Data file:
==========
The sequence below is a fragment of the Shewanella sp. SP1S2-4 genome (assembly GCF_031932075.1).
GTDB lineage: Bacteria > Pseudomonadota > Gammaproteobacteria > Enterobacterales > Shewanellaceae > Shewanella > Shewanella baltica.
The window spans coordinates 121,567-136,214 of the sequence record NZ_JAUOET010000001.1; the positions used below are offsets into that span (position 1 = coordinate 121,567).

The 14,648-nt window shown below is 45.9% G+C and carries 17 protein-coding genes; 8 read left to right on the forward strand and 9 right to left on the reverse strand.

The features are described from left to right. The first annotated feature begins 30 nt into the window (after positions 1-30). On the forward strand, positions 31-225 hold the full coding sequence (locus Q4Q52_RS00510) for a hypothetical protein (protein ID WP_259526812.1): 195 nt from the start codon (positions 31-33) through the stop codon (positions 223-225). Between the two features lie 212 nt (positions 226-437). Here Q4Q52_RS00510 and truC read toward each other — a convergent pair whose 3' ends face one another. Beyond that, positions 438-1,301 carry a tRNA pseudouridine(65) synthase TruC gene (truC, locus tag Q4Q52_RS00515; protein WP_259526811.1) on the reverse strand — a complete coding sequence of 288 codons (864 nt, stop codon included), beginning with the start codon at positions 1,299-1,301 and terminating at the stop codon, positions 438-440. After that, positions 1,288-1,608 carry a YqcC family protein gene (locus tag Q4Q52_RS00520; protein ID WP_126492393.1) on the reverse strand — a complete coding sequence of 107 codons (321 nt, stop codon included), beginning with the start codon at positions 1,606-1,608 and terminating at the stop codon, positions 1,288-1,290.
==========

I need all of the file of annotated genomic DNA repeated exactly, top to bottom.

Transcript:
The sequence below is a fragment of the Shewanella sp. SP1S2-4 genome (assembly GCF_031932075.1).
GTDB lineage: Bacteria > Pseudomonadota > Gammaproteobacteria > Enterobacterales > Shewanellaceae > Shewanella > Shewanella baltica.
The window spans coordinates 121,567-136,214 of the sequence record NZ_JAUOET010000001.1; the positions used below are offsets into that span (position 1 = coordinate 121,567).

The 14,648-nt window shown below is 45.9% G+C and carries 17 protein-coding genes; 8 read left to right on the forward strand and 9 right to left on the reverse strand.

The features are described from left to right. The first annotated feature begins 30 nt into the window (after positions 1-30). On the forward strand, positions 31-225 hold the full coding sequence (locus Q4Q52_RS00510) for a hypothetical protein (protein ID WP_259526812.1): 195 nt from the start codon (positions 31-33) through the stop codon (positions 223-225). Between the two features lie 212 nt (positions 226-437). Here Q4Q52_RS00510 and truC read toward each other — a convergent pair whose 3' ends face one another. Beyond that, positions 438-1,301 carry a tRNA pseudouridine(65) synthase TruC gene (truC, locus tag Q4Q52_RS00515; protein WP_259526811.1) on the reverse strand — a complete coding sequence of 288 codons (864 nt, stop codon included), beginning with the start codon at positions 1,299-1,301 and terminating at the stop codon, positions 438-440. After that, positions 1,288-1,608 carry a YqcC family protein gene (locus tag Q4Q52_RS00520; protein ID WP_126492393.1) on the reverse strand — a complete coding sequence of 107 codons (321 nt, stop codon included), beginning with the start codon at positions 1,606-1,608 and terminating at the stop codon, positions 1,288-1,290.